Fabiola Menchelli

Fabiola Menchelli (born Mexico City, Mexico; lives Mexico City) received a BFA in Computer-Mediated Arts from Victoria University, Melbourne, Australia and an MFA in Photography and Visual Arts from the Massachusetts College of Art and Design, Boston. She has exhibited recently at venues, including PROXYCO Gallery, New York, NY and Marshall Contemporary, Santa Monica, CA as well as at Black Box Projects and Blain Southern Gallery, both London, United Kingdom; Arróniz Arte Contemporáneo, Fundacion MARSO, Casa Wabi and Brett W. Schütz Gallery, all Mexico City; Paris Photo 2018, Paris, France; and Photo Dubai, Dubai, United Arab Emirates. She has been invited to artist residencies, including Skowhegan School of Painting and Sculpture, Madison, ME; Bemis Center for Contemporary Arts, Omaha, NE and Casa Wabi and Casa Nano, both Mexico. She has received a Fulbright Fellowship, the Prize of Acquisition of the XVI Mexican Photography Biennial of the Centro de la Imagen and a National System of Art Creators FONCA grant.

Statement from the Artist:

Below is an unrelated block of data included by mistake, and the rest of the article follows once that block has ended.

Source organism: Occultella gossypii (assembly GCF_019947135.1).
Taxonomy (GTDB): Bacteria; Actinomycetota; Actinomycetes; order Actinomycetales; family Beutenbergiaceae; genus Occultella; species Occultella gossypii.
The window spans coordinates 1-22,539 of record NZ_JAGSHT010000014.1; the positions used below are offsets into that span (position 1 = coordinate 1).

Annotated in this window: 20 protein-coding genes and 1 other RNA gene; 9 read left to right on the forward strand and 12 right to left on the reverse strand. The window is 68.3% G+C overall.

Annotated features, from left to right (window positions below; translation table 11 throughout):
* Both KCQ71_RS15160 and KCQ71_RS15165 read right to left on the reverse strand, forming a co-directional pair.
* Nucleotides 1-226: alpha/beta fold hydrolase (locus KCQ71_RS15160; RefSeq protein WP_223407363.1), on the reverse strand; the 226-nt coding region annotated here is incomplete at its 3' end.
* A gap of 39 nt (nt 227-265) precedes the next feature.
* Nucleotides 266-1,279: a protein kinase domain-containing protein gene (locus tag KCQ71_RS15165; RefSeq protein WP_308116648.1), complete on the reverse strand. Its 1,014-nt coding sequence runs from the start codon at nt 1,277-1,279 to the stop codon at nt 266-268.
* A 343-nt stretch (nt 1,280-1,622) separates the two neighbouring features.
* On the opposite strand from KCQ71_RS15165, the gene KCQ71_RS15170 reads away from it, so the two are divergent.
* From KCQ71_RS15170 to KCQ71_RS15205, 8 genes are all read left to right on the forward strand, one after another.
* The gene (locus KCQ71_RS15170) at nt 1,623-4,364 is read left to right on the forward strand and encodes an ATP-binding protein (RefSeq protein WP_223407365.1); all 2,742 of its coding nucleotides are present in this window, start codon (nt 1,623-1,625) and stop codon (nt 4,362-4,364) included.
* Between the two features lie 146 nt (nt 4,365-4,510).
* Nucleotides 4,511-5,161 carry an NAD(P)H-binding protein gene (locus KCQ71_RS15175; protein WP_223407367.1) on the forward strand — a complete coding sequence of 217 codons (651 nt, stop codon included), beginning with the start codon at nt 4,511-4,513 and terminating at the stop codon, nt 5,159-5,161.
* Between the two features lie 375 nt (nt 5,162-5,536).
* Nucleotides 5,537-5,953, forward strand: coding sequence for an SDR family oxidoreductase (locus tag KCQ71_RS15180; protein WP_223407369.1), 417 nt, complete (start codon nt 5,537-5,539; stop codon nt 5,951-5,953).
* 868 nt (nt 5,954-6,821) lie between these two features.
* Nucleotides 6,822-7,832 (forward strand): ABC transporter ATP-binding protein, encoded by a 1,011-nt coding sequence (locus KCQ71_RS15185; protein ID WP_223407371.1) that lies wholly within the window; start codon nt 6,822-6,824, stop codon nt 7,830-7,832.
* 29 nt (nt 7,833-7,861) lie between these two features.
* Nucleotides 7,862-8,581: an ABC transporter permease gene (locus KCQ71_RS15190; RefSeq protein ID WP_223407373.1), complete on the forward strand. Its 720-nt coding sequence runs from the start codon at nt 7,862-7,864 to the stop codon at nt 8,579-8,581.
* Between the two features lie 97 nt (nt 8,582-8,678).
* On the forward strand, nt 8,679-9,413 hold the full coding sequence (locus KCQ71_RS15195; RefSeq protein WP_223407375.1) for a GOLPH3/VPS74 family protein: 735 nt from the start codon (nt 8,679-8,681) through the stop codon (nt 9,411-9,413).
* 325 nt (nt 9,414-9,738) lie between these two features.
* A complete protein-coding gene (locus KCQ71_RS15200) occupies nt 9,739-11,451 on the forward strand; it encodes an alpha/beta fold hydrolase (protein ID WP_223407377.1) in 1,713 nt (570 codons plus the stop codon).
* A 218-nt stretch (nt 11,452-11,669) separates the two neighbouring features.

To work with light as substance is to come to terms with its matter. With each process, I delve into things as I learn and unlearn, unraveling knowledge. This feels uncertain and exciting as it expands ways of looking through photography, its histories and processes. In optics and astronomy, parallax describes a shift in the apparent position of an object, which depends on the embodied experience from which the object is observed. The cameraless images in this body of work begin in the darkroom, as light touches the surface of photosensitive paper and trace the contours of a physical object. Harnessing volatile techniques like multiple exposures and solarizations, I then construct a macrocosmic image from layers upon layers of microcosmic experimentation. The scale of the resulting image is amplified, further exaggerating the figurative and literal distance between the object and its representation, the image becomes autonomous simultaneously pushing and pulling our own sense of perception.